A novel point mutation in a 3′ splice site of the NADH-cytochrome b5 reductase gene results in immunologically undetectable enzyme and impaired NADH-dependent ascorbate regeneration in cultured fibroblasts of a patient with type II hereditary methemoglobinemia

Komei Shirabe, Maria Teresa Landi, Masazumi Takeshita, Graziella Uziel, Ermellina Fedrizzi, Nica Borgese

Research output: Contribution to journalArticle

Abstract

Hereditary methemoglobinemia with generalized deficiency of NADH-cytochrome b5 reductase (b5R) (type II) is a rare disease characterized by severe developmental abnormalities, which often lead to premature death. Although the molecular relationship between the symptoms of this condition and the enzyme deficit are not understood, it is thought that an important cause is the loss of the lipid metabolizing activities of the endoplasmic reticulum-located reductase. However, the functions of the form located on outer mitochondrial membranes have not been considered previously. In this study, we have analyzed the gene of an Italian patient and identified a novel G→T transversion at the splice-acceptor site of the 9th exon, which results in the complete absence of immunologically detectable b5R in blood cells and skin fibroblasts. In cultured fibroblasts of the patient, NADH-dependent cytochrome c reductase, ferricyanide reductase, and semidehydroascorbate reductase activities were severely reduced. The latter activity is known to be due to b5R located on outer mitochondrial membranes. Thus, our results demonstrate that the reductase in its two membrane locations, endoplasmic reticulum and outer mitochondrial membranes, is the product of the same gene and suggest that a defect in ascorbate regeneration may contribute to the phenotype of hereditary methemoglobinemia of the generalized type.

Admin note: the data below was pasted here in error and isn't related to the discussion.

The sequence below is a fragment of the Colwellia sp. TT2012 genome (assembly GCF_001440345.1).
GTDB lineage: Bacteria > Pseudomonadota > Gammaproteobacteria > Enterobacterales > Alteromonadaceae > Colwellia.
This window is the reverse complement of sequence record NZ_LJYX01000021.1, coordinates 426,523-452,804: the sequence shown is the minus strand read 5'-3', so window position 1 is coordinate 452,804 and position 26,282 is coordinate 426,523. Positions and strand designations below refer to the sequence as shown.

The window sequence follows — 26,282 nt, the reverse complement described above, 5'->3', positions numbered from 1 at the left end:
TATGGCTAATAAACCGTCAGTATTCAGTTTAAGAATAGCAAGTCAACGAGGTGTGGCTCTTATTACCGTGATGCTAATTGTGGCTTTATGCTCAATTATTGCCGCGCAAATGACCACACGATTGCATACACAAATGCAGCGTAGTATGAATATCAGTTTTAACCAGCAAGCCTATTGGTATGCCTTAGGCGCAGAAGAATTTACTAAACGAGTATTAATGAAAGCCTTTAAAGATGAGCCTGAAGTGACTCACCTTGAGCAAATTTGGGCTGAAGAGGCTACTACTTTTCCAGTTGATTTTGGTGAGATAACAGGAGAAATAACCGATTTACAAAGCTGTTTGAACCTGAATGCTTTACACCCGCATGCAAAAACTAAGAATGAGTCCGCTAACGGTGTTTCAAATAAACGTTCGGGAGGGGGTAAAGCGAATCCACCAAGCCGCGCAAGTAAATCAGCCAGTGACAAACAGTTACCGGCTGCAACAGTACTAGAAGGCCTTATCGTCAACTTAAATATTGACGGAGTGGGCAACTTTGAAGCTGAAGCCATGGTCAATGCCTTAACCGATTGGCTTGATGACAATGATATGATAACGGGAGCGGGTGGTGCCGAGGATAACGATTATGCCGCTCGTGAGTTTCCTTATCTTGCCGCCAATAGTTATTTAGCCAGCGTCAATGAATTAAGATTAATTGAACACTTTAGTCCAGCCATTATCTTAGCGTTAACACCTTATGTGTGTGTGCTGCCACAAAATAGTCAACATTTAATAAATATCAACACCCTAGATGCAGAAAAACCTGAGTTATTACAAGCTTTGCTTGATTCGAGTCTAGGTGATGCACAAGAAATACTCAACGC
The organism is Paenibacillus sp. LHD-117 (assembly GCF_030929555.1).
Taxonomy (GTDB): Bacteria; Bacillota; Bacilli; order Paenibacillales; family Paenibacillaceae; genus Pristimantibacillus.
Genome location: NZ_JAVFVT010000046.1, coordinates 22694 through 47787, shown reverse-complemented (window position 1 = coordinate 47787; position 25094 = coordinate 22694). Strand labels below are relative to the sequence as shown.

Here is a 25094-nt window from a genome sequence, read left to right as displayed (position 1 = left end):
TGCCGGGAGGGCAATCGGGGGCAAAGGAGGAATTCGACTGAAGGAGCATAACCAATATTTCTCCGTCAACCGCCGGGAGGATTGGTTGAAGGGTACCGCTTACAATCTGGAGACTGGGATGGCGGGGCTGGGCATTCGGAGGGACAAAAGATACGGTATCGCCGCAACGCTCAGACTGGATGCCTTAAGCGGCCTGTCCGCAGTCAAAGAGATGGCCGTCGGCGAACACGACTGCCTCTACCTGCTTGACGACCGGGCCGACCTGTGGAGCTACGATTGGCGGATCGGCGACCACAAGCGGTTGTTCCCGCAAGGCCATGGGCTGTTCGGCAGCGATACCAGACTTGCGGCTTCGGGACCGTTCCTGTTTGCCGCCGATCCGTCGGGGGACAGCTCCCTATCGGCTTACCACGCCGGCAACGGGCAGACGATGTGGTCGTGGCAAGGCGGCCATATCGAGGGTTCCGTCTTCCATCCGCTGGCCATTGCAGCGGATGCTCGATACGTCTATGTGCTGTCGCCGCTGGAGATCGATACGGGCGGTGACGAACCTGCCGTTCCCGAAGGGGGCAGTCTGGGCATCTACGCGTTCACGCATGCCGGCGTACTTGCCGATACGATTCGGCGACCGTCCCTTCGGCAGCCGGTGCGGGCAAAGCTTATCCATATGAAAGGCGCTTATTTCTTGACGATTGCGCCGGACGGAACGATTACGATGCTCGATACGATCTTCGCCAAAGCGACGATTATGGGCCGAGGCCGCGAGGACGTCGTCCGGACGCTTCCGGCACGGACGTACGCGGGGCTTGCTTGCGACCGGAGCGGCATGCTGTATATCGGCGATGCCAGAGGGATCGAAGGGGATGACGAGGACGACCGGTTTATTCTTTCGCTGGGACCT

Original languageEnglish
Pages (from-to)302-310
Number of pages9
JournalAmerican Journal of Human Genetics
Volume57
Issue number2
Publication statusPublished - Aug 1995

    Fingerprint

ASJC Scopus subject areas

  • Genetics

Cite this